The stock market seems to swing wildly on every hint at how trade talks with China are going. It closed out last week on an upswing after President Trump announced he was suspending the next round of tariff hikes and said a substantive deal had been reached, though it would be implemented in phases.
While that's good news for the economy and particularly for companies with lots of exposure to China, some stocks are still depressed and trade at cheap valuations. Columbus McKinnon (NASDAQ:CMCO), Kohl's (NYSE:KSS), and Harley-Davidson (NYSE:HOG) are three companies that aren't being appreciated for their potential.
A small-cap with room to grow
Industrial automation specialist Columbus McKinnon is engineering a turnaround that has gained some serious traction, meaning investors ought to be looking closely to pick up its discounted stock.
This country's largest manufacturer of hoists, cranes, actuators, and other rigging tools has massively reduced its debt load over the past two years and reduced its net debt to just 1.77 times adjusted EBITDA, below its targeted net leverage ratio of 2 times. That now gives it some breathing room. For example, it funded its pension plan by making an annual payment of $7 million in the first quarter rather than paying for it over the course of the year as it did in fiscal 2019.
It remains confident that it can drive double-digit earnings growth in a low-sales-growth environment, something it's experiencing right now, because the turnaround strategy it has is based on continued internal improvements. Net income jumped 141% from last year as margin expansion allowed it to maintain earnings growth.
To address the sales environment, Columbus McKinnon is expanding its market opportunities by entering the liquid natural gas and petrochemical industries with a new explosion-proof crane that has been certified in the U.S. With its expertise in lifts already established, it ought to make inroads quickly in these new markets.
Columbus McKinnon trades at just 10 times estimated earnings and goes for a fraction of its sales and expected earnings growth rate. And at 15 times the free cash flow it produces, it may not be a bargain-basement stock, but it remains attractively valued.
Redefining the department-store concept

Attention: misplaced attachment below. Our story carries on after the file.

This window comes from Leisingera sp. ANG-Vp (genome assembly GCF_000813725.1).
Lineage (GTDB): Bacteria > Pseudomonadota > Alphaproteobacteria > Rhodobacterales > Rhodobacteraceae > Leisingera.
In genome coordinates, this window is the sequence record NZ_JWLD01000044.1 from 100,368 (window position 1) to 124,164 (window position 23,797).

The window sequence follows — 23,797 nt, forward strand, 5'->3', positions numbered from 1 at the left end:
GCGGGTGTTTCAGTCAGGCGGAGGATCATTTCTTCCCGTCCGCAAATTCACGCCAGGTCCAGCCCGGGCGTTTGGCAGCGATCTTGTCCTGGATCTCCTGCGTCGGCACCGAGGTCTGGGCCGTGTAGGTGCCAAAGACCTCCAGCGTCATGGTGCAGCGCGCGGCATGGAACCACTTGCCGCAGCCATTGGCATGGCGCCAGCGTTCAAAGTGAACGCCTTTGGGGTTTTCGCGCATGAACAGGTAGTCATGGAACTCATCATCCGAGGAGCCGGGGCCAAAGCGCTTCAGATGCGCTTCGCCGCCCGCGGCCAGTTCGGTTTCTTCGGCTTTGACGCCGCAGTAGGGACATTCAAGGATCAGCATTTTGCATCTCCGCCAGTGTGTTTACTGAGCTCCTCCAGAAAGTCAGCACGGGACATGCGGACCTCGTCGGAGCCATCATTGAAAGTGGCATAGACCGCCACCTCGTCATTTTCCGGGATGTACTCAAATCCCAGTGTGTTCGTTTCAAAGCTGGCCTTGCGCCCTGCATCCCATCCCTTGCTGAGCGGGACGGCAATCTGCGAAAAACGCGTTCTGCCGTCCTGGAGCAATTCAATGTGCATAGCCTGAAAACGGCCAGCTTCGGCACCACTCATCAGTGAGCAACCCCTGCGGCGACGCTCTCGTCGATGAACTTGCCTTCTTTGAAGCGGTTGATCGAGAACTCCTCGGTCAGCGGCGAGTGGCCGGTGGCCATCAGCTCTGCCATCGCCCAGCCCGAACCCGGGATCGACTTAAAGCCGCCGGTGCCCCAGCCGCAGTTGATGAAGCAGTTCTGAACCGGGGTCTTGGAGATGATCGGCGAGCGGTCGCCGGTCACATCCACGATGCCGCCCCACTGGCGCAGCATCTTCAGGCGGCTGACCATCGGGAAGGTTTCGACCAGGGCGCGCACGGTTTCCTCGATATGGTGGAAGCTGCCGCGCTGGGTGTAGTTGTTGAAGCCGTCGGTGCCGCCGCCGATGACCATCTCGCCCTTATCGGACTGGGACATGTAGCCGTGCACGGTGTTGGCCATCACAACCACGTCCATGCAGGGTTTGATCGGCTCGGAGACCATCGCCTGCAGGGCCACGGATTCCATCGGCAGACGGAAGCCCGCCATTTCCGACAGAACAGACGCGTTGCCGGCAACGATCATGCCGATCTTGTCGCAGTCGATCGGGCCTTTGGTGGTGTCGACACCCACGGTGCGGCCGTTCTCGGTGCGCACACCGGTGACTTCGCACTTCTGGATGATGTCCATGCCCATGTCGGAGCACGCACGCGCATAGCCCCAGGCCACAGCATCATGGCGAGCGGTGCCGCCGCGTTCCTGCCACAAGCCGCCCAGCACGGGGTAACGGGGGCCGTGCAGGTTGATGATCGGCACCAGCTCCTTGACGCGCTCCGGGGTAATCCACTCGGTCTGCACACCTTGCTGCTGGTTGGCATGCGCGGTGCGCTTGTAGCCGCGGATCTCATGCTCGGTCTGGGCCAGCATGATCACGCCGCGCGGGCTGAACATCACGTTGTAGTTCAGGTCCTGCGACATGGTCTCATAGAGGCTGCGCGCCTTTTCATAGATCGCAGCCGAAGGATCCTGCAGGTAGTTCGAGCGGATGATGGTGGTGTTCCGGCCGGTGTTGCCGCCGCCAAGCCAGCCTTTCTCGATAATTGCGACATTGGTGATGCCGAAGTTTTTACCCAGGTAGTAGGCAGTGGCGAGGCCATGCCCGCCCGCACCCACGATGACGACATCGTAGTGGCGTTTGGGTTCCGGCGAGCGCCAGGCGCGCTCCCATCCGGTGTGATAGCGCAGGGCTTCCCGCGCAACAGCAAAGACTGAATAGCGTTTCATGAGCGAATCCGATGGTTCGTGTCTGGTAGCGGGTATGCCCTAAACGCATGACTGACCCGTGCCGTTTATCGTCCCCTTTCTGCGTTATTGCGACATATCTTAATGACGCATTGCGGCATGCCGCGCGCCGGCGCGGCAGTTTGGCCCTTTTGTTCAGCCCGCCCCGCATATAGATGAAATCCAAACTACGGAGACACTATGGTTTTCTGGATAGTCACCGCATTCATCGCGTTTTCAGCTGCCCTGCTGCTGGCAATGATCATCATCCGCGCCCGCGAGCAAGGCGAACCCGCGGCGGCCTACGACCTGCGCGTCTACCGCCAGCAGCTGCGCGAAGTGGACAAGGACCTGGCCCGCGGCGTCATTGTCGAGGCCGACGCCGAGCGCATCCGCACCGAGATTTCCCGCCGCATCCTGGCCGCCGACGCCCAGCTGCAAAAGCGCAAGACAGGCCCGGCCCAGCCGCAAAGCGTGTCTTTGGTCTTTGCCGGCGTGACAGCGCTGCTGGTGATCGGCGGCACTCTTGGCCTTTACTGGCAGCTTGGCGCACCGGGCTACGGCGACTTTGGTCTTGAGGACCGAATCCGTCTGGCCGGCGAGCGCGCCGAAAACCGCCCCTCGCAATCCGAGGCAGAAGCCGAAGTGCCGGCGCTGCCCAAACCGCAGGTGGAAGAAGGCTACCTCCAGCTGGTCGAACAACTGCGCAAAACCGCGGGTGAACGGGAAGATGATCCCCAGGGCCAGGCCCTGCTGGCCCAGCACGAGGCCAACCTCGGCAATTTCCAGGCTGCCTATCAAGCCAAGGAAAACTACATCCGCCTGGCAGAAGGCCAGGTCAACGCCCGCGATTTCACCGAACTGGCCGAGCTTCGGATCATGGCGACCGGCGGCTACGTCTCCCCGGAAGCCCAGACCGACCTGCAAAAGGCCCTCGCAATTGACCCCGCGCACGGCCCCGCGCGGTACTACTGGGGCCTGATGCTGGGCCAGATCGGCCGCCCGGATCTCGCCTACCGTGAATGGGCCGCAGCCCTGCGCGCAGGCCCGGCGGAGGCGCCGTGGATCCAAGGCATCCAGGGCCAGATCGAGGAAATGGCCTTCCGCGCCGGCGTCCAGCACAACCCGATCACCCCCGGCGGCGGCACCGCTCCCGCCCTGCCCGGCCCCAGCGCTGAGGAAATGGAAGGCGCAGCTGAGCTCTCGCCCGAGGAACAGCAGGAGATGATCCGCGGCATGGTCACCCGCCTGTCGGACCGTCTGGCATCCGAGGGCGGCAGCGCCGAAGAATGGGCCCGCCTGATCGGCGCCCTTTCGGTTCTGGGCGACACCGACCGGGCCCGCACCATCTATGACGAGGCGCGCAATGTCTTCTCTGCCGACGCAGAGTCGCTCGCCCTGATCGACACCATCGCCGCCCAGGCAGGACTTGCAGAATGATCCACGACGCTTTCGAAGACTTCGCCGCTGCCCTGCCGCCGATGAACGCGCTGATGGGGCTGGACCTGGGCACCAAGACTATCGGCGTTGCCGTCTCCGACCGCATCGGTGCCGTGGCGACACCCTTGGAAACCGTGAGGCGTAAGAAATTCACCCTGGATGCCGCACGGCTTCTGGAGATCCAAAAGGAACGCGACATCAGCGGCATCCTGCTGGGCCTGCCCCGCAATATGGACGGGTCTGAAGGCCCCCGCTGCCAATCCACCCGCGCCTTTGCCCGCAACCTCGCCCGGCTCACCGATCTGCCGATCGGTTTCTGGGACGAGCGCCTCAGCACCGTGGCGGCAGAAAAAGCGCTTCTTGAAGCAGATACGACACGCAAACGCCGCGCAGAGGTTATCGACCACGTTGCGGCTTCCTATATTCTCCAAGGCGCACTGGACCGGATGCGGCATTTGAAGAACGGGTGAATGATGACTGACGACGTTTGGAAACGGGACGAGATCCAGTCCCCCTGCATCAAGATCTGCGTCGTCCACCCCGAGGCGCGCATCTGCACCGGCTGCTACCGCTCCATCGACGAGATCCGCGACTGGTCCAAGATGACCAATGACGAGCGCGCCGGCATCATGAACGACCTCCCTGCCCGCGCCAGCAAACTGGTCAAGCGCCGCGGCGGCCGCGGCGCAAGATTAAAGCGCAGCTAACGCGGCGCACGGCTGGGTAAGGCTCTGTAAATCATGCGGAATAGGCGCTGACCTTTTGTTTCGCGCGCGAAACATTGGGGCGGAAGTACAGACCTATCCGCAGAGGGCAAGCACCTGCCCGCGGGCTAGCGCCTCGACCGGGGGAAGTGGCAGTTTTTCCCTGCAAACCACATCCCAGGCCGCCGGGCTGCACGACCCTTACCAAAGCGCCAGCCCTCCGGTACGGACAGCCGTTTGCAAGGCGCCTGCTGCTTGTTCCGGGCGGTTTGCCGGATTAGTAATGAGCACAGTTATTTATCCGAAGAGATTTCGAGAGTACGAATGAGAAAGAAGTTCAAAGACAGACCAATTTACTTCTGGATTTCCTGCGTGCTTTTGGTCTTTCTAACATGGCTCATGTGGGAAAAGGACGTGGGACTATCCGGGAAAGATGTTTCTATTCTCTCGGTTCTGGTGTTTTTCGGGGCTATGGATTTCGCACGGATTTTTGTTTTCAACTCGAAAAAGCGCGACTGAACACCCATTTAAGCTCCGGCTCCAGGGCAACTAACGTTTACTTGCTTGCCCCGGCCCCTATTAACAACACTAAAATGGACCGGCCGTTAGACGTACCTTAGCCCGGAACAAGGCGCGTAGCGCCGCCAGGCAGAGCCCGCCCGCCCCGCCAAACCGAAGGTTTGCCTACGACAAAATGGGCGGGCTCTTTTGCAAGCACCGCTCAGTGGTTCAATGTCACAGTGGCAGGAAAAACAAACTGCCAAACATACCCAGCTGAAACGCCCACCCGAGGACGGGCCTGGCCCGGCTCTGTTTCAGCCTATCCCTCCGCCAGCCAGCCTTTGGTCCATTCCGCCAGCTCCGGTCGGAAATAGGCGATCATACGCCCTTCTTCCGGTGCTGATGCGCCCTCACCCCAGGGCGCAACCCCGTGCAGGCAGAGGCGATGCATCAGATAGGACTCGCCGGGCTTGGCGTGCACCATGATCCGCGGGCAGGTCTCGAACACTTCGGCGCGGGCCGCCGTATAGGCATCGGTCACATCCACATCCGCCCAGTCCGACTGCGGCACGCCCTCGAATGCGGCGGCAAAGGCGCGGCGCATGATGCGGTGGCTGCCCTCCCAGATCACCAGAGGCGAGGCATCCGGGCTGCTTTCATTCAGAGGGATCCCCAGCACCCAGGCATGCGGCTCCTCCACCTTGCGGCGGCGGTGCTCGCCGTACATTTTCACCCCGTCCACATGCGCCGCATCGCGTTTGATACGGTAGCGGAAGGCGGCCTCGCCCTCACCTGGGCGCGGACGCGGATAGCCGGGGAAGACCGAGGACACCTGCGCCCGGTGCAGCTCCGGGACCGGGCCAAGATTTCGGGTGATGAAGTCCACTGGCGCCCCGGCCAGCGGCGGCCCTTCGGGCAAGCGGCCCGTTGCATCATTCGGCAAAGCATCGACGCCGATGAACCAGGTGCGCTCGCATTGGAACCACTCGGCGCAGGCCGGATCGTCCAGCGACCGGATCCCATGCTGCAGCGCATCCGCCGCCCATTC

Mid-tier department-store chain Kohl's has performed better than rivals like J.C. Penney and Macy's, but that's all relative when you consider Kohl's stock is down 27% over the last 12 months.
Much of that has to do with the retailer not inspiring confidence that the changes CEO Michelle Gass is making will be enough to allow Kohl's to swim against the tide. Consumers are shopping more online and visiting malls less, and the industry is seeing record numbers of stores close.
Yet Kohl's is attempting to reshape how consumers think about its stores. First, many of its stores are freestanding or in strip malls not attached to traditional shopping malls, so it has more flexibility in how it merchandises itself. Among the changes Gass has implemented include divvying up unneeded floor space and renting out the remaining square footage to others. For example, Aldi supermarkets and Planet Fitness gyms have signed on to use the newly vacant space. By adding businesses that see a lot of foot traffic, Kohl's is hoping to encourage some of those patrons to wander into its stores.
Kohl's has also famously partnered with Amazon.com to serve as a return location for packages bought on the e-commerce giant's website. Traffic surveys indicate the change is having an impact.
Yet Kohl's stock is still depressed. Shares trade at less than 10 times next year's earnings estimates, and they go for just 13 times its free cash flow. Kohl's is thinking outside the big box on how department stores should operate, and if there is one retailer that can buck the tide, this is it.
Maybe not one to go whole hog on
Harley-Davidson (NYSE:HOG) is probably the riskiest stock of the bunch. Motorcycle sales have been in a multiyear decline as its core customers age out of the market, and younger bike buyers aren't sold on its heritage of pricey, gas-powered machines.
The iconic bike maker has finally realized it needs to change, and it is in the midst of launching a high-performance electric motorcycle as well as planning to introduce smaller, lighter-weight, and cheaper motorcycles over the next few years. Plus it is developing very small motorcycles for the Asian market, partnering with a leading Chinese manufacturer to produce them for China.
The problem is there's no guarantee the changes will work. Its LiveWire electric bike, which is just showing up in dealer showrooms, is very expensive at $30,000, and it might be a tough sell to millennial EV shoppers who've rejected Harley's gas-and-grease bikes. Similarly, Harley has little standing in the small and medium-size bike market, where there are numerous other manufacturers with sizable market share. Overseas, sales of its big bikes have mostly held up, but it faces the same hurdles entering new markets that it does here.
Still, because Harley-Davidson's fortunes have fallen so far, it would only take a couple of wins to change how the market views the company. And the possibility of a detente being reached with China over trade could boost the bike maker's profits, which have been hurt by retaliatory tariffs.
Harley's stock trades at less than 13 times earnings and less than 10 times next year's estimates, yet analysts still forecast it will be able to grow profits at around 8.5% annually for the next five years. With shares trading for only 11 times free cash flow, this motorcycle leader is a cheap value but one investors should consider knowing the risks it faces.